Now, we are using a pizza stone so we are warming it up for an hour at 500°. I like to form the dough into a circle, now I am not perfect at this so it is more of a circle like shape than a true circle and then put it on the stone for 1-2 minutes to firm it up a little more. This will make adding the topping a lot better in my mind.
Now add your sauce, cheese, and any other toppings. I like to sprinkle some Garlic Romano Wing Sauce onto mine while it cooks, it is very good on pizza. We have cut our pepperoni pretty thin and we will put a good amount of that on top of the cheese.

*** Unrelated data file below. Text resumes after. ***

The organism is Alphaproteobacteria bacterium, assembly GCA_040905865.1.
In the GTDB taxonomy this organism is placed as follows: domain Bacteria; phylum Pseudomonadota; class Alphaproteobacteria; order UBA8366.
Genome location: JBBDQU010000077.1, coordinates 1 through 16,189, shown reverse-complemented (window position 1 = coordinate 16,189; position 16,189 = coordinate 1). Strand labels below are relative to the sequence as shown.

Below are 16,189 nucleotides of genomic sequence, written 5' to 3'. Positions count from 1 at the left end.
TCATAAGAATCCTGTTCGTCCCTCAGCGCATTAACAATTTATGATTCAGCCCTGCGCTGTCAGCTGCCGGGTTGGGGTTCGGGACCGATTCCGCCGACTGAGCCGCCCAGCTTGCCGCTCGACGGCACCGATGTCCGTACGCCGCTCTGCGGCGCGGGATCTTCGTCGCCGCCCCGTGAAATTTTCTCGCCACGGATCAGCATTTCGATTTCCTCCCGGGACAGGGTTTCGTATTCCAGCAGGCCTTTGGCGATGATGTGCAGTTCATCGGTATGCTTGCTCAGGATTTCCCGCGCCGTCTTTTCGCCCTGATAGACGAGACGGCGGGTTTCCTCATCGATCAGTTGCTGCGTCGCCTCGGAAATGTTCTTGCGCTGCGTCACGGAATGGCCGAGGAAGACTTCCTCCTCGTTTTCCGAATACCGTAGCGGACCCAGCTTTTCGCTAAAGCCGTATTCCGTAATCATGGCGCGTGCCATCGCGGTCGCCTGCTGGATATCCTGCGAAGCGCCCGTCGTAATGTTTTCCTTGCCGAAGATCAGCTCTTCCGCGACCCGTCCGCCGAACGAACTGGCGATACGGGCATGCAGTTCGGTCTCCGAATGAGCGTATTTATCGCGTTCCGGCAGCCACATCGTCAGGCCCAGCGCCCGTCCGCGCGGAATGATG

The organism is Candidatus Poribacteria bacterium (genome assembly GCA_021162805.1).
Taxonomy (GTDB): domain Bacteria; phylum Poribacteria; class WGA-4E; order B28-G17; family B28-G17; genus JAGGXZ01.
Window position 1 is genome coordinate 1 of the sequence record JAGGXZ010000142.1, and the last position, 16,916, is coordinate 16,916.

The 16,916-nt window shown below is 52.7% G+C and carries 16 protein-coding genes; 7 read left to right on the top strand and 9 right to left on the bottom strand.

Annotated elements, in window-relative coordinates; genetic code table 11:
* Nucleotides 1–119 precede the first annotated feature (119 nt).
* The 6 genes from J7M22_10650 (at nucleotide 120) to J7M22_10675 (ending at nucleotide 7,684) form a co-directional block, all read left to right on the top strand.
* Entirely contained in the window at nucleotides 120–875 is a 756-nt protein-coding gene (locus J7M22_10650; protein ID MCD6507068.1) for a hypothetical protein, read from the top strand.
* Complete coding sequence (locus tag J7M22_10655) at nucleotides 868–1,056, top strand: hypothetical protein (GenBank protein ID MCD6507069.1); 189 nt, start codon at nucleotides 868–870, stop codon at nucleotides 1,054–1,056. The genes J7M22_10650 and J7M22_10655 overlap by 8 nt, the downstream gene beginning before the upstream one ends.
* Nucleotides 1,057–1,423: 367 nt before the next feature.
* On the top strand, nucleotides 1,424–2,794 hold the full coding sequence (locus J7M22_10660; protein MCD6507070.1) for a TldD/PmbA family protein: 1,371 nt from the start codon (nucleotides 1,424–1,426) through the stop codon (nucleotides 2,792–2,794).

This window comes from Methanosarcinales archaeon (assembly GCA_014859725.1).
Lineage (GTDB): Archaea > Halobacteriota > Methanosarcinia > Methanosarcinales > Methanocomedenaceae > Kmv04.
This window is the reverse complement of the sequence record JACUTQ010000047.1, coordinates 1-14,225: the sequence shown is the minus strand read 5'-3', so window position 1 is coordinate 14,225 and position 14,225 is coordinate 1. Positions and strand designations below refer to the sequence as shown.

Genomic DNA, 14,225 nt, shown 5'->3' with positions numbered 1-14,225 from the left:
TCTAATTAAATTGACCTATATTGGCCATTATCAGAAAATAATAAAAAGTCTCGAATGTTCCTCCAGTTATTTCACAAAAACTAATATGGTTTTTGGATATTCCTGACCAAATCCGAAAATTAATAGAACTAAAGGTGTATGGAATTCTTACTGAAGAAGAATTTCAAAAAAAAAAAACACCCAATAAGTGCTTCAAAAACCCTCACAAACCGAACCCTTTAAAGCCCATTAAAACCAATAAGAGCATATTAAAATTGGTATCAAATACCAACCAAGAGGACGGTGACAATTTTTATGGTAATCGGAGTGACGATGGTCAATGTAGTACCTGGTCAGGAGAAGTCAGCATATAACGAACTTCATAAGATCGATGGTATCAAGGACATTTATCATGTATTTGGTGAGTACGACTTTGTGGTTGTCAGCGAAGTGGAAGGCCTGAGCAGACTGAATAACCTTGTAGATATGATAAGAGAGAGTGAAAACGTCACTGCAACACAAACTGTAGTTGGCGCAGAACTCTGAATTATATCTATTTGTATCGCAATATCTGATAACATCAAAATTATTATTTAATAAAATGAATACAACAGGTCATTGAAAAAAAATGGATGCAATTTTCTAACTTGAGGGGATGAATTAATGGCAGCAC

Then lower the temp to 400 put your pizza in there and cook for about 8-10 minutes or just until the pizza dough is as hard as you like it and just as the cheese starts to turn brown in a few spots.Shop waltonsinc.com for Excalibur Shakers Shop waltonsinc.com for Round Baking Stone Watch WaltonsTV: Big John’s Pizza Dough Recipe
Garlic Romano Wing Shake Spice Round Baking Stone
It could be somewhere in the area I highlighted in green.